This paper reviews factors that may limit or modify the behavioral actions of opioid antagonists under schedules of operant behavior in laboratory animals. The surmountable antagonism of opioid agonists by the antagonists is limited by the characteristics of both. Decreases in schedule-controlled responding produced by the prototypic agonist morphine are reversed by appropriate doses of antagonists such as naloxone, naltrexone, nalorphine, and cyclazocine. The ability of each antagonist to reverse the behavioral effects of morphine is limited, however, by the doses of agonist and antagonist used. The efficacies of high doses of antagonists are limited by the drugs' direct rate-decreasing actions. There also are differences among agonists in their sensitivity to antagonism. Naloxone and naltrexone are more potent as antagonists of morphine than of cyclazocine under certain conditions. Effective antagonism of the behavioral effects of opioid agonists appears to require entry into the central nervous system, indicated by the ineffectiveness of quaternary naltrexone, a peripherally acting opioid antagonist. The direct behavioral actions of the antagonists also can be modified by pharmacological conditions. The potency of antagonists in decreasing response rates is increased during chronic morphine administration. In addition, supersensitivity to the direct rate-decreasing actions of naloxone and naltrexone may develop after chronic antagonist administration. Such changes in the potency of antagonists also may modify the interactions of agonists and their antagonists.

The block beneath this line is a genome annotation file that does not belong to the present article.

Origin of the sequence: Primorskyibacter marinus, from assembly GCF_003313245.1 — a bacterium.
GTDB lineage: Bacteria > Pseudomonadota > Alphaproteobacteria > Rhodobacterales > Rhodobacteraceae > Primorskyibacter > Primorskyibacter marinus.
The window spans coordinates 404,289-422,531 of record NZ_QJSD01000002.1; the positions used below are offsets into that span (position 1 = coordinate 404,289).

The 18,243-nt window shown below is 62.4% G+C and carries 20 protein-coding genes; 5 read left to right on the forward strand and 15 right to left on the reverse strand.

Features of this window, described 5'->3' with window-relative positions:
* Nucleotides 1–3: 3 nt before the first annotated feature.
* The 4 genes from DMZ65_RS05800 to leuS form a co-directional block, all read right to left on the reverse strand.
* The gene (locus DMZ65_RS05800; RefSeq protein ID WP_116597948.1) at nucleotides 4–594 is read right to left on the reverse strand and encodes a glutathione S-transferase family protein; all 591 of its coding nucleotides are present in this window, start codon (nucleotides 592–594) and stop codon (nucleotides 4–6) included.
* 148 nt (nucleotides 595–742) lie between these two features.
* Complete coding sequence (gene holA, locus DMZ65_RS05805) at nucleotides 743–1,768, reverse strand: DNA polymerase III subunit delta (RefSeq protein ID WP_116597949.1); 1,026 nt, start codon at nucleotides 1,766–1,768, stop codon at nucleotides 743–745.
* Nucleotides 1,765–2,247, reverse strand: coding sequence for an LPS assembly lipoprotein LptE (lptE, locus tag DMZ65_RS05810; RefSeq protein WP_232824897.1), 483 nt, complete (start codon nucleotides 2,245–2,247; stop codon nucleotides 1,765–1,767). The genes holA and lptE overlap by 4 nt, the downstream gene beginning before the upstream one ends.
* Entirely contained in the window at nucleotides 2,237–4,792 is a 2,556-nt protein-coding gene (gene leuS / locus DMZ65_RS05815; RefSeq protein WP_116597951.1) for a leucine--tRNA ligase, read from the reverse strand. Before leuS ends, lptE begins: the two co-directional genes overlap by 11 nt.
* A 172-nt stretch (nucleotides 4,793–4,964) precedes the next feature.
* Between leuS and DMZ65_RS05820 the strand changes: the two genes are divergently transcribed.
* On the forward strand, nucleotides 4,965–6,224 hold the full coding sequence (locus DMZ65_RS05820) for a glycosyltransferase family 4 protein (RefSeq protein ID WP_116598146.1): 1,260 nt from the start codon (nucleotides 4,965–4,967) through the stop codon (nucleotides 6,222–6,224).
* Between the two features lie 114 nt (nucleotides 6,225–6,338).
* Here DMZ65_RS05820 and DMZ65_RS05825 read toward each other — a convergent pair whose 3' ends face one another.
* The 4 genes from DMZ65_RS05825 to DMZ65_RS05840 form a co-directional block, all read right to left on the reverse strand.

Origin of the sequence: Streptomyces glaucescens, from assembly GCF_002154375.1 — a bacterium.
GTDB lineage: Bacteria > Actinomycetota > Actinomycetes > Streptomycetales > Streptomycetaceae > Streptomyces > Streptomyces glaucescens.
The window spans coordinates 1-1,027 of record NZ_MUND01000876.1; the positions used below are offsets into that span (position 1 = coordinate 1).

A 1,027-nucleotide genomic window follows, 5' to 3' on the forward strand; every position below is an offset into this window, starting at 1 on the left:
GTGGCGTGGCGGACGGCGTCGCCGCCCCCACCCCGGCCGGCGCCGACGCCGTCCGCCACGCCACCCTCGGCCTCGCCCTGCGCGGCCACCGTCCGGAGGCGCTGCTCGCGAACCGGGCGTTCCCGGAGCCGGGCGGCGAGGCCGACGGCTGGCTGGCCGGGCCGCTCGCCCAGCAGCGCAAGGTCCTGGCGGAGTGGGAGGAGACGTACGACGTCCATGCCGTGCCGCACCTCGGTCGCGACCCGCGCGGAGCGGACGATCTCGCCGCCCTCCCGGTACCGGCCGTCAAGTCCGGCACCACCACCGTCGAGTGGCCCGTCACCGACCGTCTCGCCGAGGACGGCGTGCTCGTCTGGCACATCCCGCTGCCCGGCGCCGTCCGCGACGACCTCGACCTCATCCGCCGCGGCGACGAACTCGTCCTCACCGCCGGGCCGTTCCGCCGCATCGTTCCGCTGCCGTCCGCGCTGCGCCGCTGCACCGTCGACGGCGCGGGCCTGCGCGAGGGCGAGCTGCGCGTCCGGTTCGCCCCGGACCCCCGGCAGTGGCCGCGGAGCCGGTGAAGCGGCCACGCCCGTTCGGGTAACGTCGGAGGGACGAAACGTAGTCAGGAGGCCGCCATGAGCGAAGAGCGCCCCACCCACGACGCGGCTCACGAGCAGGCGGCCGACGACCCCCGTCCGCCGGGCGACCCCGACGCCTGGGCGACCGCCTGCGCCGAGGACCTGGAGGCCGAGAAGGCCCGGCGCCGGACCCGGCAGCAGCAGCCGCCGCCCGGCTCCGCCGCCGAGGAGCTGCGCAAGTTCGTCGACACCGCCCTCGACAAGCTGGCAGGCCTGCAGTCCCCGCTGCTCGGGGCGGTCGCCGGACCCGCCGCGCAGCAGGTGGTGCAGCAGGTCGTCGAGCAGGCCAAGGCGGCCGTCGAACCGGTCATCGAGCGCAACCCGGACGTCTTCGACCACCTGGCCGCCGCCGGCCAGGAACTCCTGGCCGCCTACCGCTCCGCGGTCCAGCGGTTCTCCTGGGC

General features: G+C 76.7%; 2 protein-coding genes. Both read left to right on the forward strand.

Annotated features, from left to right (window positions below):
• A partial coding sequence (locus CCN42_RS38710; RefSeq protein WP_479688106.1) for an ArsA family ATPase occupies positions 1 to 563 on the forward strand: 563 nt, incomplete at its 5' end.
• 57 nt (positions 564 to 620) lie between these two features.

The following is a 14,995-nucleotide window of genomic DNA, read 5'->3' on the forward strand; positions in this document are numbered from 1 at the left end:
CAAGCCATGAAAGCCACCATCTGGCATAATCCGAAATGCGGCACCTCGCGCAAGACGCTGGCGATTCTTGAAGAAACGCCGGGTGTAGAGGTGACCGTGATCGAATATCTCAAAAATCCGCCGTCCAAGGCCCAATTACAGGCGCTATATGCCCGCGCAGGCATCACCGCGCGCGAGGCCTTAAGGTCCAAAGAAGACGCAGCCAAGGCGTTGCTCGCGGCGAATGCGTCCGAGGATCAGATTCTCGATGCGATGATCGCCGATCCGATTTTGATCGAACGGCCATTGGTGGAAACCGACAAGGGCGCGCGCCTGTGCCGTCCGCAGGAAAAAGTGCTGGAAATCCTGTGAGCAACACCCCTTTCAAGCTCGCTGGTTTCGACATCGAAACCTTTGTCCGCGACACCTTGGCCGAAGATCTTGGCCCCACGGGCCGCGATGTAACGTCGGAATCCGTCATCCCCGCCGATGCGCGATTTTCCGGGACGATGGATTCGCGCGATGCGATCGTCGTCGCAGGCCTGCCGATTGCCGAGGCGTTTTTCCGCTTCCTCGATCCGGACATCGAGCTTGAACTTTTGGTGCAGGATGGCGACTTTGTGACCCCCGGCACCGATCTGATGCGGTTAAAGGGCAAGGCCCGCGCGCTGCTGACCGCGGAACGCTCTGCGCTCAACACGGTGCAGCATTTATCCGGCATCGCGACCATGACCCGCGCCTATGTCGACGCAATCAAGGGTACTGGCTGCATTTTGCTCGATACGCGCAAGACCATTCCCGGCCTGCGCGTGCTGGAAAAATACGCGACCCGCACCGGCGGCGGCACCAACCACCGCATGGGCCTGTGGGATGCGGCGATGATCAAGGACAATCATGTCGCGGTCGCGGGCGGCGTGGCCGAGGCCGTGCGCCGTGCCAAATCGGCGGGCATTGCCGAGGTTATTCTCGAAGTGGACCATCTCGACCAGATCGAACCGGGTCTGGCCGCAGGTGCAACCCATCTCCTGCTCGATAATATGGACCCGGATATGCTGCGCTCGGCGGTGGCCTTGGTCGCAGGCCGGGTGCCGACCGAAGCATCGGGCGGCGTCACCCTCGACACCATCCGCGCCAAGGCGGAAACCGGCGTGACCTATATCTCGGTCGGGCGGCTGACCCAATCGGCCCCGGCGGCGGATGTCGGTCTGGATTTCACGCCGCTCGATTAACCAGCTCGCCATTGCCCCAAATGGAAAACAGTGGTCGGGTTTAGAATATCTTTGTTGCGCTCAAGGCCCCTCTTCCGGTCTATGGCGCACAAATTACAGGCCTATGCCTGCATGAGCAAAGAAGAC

|Original language||English (US)|
|Number of pages||6|
|State||Published - 1982|
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